Wine Temperature for Serving

What is the perfect wine temperature for serving? Well that all depends on the type of wine. However, most wine neophytes don't pay much attention to service temperature at wine tastings or dinners and it can have a dramatic impact on the presentation of the wine. While a wine at the ideal temperature can show beautifully, the same wine at too high a temperature or too low a temperature can seem unbalanced, hesitant or even appear to have off aromas and flavors. We encourage to pay some attention to wine temperature when learning how to serve wine to your guests.

If you are looking for information about wine storage temperature, see our Wine Storage page for information about wine cellars and storing wine.


  • What effect can the wrong wine temperature have?
    Many of the components of a wine's aroma and flavor are very temperature dependent. For example, alcohol is a volatile substance which is very temperature sensitive. Higher wine temperature accentuates alcohol aroma and flavor and lower temperature tends to hide it. Likewise, many aromatic compounds in wine are more prevalent and noticeable at higher temperatures because they are volatilized more and are hidden at lower temperatures. Ideally, you want a wine at a temperature where all these components are balanced so that none are too dominant or obtrusive. At higher temperatures the wine can seem "hot" exhibiting too much alcohol which obscures the other aromas while at too low a temperature the aromas may be hidden and hard to distinguish. A happy medium is the goal which varies for different types of wines.
  • How do you control the wine temperature when you are serving?
    Most people, even those that are really picky about correct wine temperature, do not take specific temperature readings of their wines. While you are welcome to dip a clean thermometer into your open bottle to get an exact reading, this would be impractical for most situations. While a strip thermometer can be held against the side of the wine bottle or decanter, this may be misleading because if the bottle was recently in the refrigerator or an ice bucket the outside may be cooler than the wine within. More importantly, having a sense for what temperature the wine was to begin with will help you determine the right time to serve the wine. The three main ways we can get an initial temperature for a bottle of wine is a wine cellar, a refrigerator and a Champagne bucket or other wine chilling ice bucket. By knowing the temperature of these areas, you can estimate the starting temperature of your bottle.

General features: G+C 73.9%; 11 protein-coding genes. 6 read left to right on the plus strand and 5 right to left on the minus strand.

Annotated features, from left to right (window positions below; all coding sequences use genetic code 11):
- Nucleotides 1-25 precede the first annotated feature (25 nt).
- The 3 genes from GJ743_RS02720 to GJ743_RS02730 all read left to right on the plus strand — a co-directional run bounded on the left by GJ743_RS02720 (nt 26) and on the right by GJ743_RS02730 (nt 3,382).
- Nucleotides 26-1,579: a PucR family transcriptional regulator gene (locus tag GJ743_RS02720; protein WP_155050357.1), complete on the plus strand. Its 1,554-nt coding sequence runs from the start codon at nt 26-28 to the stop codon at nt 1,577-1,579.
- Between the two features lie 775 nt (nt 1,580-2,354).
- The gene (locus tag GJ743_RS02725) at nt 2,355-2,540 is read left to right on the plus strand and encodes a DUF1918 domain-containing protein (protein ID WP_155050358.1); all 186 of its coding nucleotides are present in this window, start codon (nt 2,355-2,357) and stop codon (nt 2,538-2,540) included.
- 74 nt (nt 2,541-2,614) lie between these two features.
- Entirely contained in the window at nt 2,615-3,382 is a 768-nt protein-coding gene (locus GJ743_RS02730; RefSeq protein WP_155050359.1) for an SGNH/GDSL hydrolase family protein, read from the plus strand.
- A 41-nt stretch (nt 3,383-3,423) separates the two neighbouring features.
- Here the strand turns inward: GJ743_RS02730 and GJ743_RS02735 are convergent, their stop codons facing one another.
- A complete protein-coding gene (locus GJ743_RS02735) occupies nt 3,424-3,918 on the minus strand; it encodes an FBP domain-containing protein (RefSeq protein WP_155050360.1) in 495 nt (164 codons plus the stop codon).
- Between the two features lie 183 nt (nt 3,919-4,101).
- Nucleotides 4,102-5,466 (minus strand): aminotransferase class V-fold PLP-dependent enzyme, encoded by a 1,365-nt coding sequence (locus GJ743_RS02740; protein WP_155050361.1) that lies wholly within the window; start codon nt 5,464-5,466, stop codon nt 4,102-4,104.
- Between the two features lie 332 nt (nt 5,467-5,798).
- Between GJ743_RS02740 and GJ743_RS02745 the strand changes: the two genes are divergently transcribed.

On the other hand, if you are not in control of the wine service, for example if you are served a wine at a tasting or dinner which is not at the correct wine temperature, there are a few things you can do. If the wine is served too cold and you are having a hard time smelling the aromatics, hold the bowl of your glass in your hand and swirl the wine around. The warmth of your hand will help warm up the wine faster than just sitting at room temperature. On the other hand, if you are served a wine which is too warm it may be harder to remedy. If you are in a restaurant, ask your server for an ice bucket to chill the rest of the bottle. If you are at a wine tasting, it may be harder to do this in a discrete way that won't insult your host. Maybe suggest to your host that the remainder of the bottle be chilled a bit if you feel comfortable doing so.

  • What is ice bucket temperature, refrigerator temperature and cellar temperature?
    Most refrigerators have a temperature of about 35 - 38° F (1.7 - 3.3° C). This means that wines which have sat long enough to equilibrate in the refrigerator will be this temperature when first removed. This is too cool to serve wine immediately for any type of wine! Any wine straight out of the fridge will not show many aromatics and will seem simple and close up. An ice bucket with plenty of ice and some water such as a Champagne bucket is even colder at close to 32° F (0° C). Not everyone has a wine cellar, but a standard wine cellar keeps wine at a stable 55° F (13° C).